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Original Research ARTICLE

Front. Aging Neurosci., 09 January 2019 | https://doi.org/10.3389/fnagi.2018.00436

Relationship Between DTI Metrics and Cognitive Function in Alzheimer’s Disease

Chantel D. Mayo1, Mauricio A. Garcia-Barrera1, Erin L. Mazerolle2, Lesley J. Ritchie3, John D. Fisk4,5,6 and Jodie R. Gawryluk1* for the Alzheimer’s Disease Neuroimaging Initiative
  • 1Department of Psychology, University of Victoria, Victoria, BC, Canada
  • 2Department of Radiology, Hotchkiss Brain Institute, University of Calgary, Calgary, AB, Canada
  • 3Department of Clinical Health Psychology, University of Manitoba, Winnipeg, MB, Canada
  • 4Department of Psychology, Nova Scotia Health Authority, Halifax, NS, Canada
  • 5Department of Psychiatry, Psychology and Neuroscience, Dalhousie University, Halifax, NS, Canada
  • 6Department of Medicine, Dalhousie University, Halifax, NS, Canada

Introduction: Alzheimer’s disease (AD) is a neurodegenerative disorder with a clinical presentation characterized by memory impairment and executive dysfunction. Our group previously demonstrated significant alterations in white matter microstructural metrics in AD compared to healthy older adults. We aimed to further investigate the relationship between white matter microstructure in AD and cognitive function, including memory and executive function.

Methods: Diffusion tensor imaging (DTI) and neuropsychological data were downloaded from the AD Neuroimaging Initiative database for 49 individuals with AD and 48 matched healthy older adults. The relationship between whole-brain fractional anisotropy (FA), mean diffusivity (MD), axial diffusivity (AxD), radial diffusivity (RD), and composite scores of memory and executive function was examined. We also considered voxel-wise relationships using Tract-Based Spatial Statistics.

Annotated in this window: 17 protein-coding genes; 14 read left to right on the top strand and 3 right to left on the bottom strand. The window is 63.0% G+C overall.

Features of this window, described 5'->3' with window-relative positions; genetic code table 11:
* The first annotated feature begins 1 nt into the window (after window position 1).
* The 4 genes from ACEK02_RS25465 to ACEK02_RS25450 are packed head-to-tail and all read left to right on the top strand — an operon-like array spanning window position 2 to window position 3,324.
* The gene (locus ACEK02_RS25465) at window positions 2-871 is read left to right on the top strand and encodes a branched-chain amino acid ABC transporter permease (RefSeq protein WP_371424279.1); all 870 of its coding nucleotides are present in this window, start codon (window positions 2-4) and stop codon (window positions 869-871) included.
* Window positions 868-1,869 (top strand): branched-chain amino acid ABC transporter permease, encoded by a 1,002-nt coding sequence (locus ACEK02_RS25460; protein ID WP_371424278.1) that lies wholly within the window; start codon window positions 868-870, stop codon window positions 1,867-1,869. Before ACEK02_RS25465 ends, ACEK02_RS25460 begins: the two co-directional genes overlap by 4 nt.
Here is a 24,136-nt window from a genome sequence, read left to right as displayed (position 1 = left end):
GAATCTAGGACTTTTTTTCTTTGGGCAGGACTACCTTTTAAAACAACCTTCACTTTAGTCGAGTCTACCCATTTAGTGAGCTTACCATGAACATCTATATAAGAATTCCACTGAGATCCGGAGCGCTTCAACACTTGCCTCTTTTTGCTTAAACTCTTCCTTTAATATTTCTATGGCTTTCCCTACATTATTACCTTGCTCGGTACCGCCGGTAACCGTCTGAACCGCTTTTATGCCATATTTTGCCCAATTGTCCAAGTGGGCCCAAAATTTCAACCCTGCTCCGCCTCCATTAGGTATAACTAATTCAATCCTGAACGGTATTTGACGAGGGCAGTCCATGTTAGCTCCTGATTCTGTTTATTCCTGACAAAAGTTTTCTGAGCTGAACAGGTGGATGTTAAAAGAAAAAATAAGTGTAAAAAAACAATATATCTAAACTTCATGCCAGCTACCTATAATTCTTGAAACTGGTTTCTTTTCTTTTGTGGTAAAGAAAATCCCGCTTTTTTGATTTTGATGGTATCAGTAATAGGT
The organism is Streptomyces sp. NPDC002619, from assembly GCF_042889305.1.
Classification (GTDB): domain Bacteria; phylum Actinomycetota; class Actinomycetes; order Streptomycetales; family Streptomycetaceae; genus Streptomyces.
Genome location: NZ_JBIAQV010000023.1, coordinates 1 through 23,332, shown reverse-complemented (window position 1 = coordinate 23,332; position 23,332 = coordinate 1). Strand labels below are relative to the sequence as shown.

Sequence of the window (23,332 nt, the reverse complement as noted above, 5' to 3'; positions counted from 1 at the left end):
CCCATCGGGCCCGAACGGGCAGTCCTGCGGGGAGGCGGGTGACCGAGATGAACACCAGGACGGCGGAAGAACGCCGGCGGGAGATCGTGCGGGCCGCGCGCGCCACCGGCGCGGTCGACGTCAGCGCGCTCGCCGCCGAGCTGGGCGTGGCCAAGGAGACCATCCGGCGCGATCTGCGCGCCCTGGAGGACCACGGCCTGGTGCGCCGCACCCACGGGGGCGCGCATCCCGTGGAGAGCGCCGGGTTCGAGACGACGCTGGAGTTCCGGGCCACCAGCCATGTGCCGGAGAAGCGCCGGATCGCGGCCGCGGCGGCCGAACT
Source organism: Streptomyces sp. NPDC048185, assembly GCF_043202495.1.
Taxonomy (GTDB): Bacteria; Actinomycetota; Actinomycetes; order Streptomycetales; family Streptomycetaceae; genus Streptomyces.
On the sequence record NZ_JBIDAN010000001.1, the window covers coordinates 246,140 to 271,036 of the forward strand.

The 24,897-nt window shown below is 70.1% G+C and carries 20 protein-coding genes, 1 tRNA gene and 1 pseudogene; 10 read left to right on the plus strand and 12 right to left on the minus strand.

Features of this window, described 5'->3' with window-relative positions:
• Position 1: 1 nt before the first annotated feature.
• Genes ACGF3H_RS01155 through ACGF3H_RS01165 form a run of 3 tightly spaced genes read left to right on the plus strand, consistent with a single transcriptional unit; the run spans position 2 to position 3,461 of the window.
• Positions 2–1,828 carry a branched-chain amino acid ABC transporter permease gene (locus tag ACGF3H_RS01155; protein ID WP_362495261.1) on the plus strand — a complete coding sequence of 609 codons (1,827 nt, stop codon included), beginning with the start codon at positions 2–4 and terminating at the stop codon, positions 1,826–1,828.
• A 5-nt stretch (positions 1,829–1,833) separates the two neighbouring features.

Results: As expected, individuals with AD had lower composite scores on tests of memory and executive function, as well as disrupted white matter integrity (low FA, high MD, AxD, and RD) relative to healthy older adults in widespread regions, including the hippocampus. When the AD and healthy older adult groups were combined, we found significant relationships between DTI metrics (FA/MD/AxD/RD) and memory scores across widespread regions of the brain, including the medial temporal regions. We also found significant relationships between DTI metrics (FA/MD/AxD/RD) and executive function in widespread regions, including the frontal areas in the combined group. However, when the groups were examined separately, no significant relationships were found between DTI metrics (FA/MD/AxD/RD) and memory performance for either group. Further, we did not find any significant relationships between DTI metrics (FA/MD/AxD/RD) and executive function in the AD group, but we did observe significant relationships between FA/RD, and executive function in healthy older adults.